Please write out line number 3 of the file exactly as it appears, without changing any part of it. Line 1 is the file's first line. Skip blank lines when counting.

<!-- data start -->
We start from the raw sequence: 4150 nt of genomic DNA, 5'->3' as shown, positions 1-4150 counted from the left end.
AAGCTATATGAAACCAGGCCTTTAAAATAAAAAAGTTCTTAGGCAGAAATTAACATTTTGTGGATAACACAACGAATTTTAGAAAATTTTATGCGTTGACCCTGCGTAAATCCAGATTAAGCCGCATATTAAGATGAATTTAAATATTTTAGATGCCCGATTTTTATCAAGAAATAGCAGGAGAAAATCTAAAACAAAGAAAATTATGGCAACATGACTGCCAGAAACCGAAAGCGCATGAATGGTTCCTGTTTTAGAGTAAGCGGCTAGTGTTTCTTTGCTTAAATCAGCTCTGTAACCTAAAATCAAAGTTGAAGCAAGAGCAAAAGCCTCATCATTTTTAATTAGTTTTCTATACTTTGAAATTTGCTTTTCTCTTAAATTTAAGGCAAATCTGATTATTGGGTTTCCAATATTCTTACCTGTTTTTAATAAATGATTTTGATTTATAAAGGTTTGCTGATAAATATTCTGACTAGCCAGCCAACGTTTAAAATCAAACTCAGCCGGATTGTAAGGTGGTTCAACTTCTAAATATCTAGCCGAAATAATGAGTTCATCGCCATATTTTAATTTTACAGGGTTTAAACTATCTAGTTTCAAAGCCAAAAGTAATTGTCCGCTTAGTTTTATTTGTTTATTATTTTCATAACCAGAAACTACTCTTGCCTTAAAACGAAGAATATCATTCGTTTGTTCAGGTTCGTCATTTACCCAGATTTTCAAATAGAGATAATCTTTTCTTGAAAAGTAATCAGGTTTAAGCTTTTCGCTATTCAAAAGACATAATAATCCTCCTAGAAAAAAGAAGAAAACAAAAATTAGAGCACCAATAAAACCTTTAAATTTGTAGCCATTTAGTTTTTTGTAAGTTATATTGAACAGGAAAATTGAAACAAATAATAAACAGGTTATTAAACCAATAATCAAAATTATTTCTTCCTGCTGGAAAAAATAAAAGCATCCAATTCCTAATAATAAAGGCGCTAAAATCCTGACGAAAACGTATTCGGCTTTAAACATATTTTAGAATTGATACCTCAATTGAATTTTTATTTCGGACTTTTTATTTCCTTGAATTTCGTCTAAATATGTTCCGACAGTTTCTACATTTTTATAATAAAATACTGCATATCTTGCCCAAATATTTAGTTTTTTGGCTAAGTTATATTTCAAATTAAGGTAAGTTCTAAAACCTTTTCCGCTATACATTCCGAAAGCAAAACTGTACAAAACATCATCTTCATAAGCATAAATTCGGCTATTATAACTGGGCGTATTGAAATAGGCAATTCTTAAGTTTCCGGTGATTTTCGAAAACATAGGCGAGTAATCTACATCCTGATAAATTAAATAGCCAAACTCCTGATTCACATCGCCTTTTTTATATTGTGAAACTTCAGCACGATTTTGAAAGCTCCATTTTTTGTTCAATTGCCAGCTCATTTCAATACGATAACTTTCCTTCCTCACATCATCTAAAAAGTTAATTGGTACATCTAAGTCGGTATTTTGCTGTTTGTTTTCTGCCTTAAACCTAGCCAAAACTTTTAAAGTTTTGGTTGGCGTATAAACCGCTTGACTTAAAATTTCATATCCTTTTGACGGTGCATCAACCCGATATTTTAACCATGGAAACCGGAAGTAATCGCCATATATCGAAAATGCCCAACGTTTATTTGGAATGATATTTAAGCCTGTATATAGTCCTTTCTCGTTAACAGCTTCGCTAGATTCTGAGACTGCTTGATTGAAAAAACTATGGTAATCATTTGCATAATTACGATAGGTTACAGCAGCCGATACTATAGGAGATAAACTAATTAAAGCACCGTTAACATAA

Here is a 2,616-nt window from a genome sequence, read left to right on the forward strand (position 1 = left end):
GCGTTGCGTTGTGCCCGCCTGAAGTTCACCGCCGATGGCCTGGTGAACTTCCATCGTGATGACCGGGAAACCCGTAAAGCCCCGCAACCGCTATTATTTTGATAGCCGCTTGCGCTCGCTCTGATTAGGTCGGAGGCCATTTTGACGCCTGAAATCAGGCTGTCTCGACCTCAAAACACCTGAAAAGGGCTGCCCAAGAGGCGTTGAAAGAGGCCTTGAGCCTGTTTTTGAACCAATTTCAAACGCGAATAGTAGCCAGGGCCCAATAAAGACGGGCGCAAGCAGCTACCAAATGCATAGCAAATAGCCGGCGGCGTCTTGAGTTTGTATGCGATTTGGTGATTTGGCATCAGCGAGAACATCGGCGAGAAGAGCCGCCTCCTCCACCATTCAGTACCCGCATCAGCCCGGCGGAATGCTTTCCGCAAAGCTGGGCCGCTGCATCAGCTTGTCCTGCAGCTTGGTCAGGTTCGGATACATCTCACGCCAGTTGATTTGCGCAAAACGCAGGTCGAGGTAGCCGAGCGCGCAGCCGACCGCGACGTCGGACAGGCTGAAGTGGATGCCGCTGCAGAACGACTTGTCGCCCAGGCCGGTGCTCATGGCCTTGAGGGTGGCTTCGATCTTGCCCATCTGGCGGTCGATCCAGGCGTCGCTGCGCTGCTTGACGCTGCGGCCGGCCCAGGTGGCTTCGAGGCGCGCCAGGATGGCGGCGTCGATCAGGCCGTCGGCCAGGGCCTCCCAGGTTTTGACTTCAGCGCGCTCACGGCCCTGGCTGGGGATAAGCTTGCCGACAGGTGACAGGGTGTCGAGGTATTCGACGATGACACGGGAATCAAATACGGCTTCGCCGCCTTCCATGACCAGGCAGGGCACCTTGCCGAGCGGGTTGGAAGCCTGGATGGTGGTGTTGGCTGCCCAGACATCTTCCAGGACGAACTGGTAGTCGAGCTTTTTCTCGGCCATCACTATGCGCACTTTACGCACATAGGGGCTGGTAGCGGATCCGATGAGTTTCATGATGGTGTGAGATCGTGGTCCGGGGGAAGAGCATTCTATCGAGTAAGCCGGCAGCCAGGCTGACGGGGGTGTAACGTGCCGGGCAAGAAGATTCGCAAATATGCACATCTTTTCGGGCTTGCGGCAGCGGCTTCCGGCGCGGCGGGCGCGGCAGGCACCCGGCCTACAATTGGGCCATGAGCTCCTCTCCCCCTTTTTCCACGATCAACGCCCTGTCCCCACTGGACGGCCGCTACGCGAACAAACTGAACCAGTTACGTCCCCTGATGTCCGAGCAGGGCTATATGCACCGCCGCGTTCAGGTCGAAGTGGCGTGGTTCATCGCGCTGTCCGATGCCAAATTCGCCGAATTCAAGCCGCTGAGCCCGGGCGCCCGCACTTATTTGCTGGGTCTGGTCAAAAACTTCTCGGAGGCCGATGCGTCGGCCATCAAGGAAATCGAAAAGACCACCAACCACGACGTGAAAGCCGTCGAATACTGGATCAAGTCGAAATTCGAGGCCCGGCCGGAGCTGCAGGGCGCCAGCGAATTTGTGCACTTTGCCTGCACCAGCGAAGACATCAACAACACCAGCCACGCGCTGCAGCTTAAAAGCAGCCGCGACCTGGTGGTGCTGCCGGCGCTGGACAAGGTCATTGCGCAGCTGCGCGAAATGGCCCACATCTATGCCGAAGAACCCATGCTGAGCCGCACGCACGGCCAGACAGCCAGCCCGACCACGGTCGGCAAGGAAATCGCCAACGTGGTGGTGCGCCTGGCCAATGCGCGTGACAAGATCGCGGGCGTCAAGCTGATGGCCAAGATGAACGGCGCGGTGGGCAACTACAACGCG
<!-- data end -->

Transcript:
Here is a 2,616-nt window from a genome sequence, read left to right on the forward strand (position 1 = left end):